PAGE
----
A prime example of why it’s worth paying just a little but more (and still less than most Champagne and English fizz) to drink top end Cava rather than the basic supermarket stuff. Rich, honeyed, yet bone dry, this is a traditional style with toasty maturity and the slight bitterness that’s often a feature of Xarel-lo based wines.
One of a trio of still Xarelo-los from Cava producer, Gramona, this was fermented in concrete eggs (hence the name) and is a thrilling wine that puts the variety on a pedestal where it belongs. Bone dry, rich and complex, with spice, texture and focused minerality, even at a comparatively modest 12%, it’s an unbelievable bargain. You can order it from Spain, but (to my knowledge) it’s not available in the UK. It should be.
This is a comparatively forward style of vintage Champage, as many of the 2006s are. It’s rich, toasty and stylish with an undertone of wild mushroom, some spice, fine, pin-head bubbles and a lingering dry finish. Delicious to drink now, but should keep for another four or five years thanks to its taut underlying acidity.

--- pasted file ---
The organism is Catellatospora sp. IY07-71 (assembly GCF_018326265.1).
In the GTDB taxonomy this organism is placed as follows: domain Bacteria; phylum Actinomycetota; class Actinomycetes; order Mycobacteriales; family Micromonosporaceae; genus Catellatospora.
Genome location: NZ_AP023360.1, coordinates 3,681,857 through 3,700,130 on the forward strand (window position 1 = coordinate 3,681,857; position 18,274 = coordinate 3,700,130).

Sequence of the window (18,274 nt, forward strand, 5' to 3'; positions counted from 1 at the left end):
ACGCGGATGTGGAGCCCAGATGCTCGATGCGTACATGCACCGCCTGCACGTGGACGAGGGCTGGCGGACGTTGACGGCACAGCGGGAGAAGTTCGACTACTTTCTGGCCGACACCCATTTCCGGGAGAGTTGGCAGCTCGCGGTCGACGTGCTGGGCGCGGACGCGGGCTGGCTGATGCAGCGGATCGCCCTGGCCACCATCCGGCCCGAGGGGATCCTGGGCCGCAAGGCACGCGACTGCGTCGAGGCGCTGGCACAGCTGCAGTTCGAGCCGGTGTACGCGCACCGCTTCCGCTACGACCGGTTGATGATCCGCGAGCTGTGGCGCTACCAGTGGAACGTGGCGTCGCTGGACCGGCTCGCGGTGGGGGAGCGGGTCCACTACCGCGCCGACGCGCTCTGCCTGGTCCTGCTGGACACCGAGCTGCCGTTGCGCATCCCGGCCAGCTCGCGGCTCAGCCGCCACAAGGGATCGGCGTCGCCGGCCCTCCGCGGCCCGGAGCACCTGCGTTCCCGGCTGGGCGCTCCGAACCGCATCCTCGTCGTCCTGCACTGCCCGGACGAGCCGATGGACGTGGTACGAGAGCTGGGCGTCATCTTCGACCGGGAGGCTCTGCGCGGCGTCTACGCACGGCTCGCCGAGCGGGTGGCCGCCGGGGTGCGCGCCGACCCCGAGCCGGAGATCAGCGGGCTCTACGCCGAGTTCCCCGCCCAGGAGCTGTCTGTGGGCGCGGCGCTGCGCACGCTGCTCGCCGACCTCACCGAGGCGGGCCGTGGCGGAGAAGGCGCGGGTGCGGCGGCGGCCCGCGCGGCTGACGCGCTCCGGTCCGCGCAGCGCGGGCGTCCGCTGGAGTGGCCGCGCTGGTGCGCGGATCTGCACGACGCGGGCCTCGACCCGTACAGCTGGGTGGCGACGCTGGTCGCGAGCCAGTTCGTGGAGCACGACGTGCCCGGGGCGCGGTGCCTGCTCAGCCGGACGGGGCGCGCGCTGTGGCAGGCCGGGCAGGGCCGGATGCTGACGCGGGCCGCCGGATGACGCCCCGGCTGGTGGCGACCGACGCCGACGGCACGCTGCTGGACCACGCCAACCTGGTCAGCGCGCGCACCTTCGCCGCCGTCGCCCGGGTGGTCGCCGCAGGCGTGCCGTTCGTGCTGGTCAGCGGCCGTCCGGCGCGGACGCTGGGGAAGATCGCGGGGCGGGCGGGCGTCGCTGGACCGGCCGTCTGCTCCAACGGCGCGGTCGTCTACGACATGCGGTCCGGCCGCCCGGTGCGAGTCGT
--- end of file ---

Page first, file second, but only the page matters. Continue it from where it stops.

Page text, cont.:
Grown on granitic soils close to Cambados – the self-styled capital of the Albariño grape – this is a remarkable old vine cuvée from one of the best producers of the grape in Rías Baixas. Scented, pure and beautifully balanced, with undertones of lime and apple, it unfurls impressive richness on the palate with pear and stone fruit flavours and a fine, linering finish.
Tawny Port doesn’t get a whole lot better than this incredible elixir of a wine. Fig, Christmas cake and rancio notes combine beautifully in this savoury/sweet delight. The fortifiication is perfectly judged, while the finish lingers enticingly on the tongue.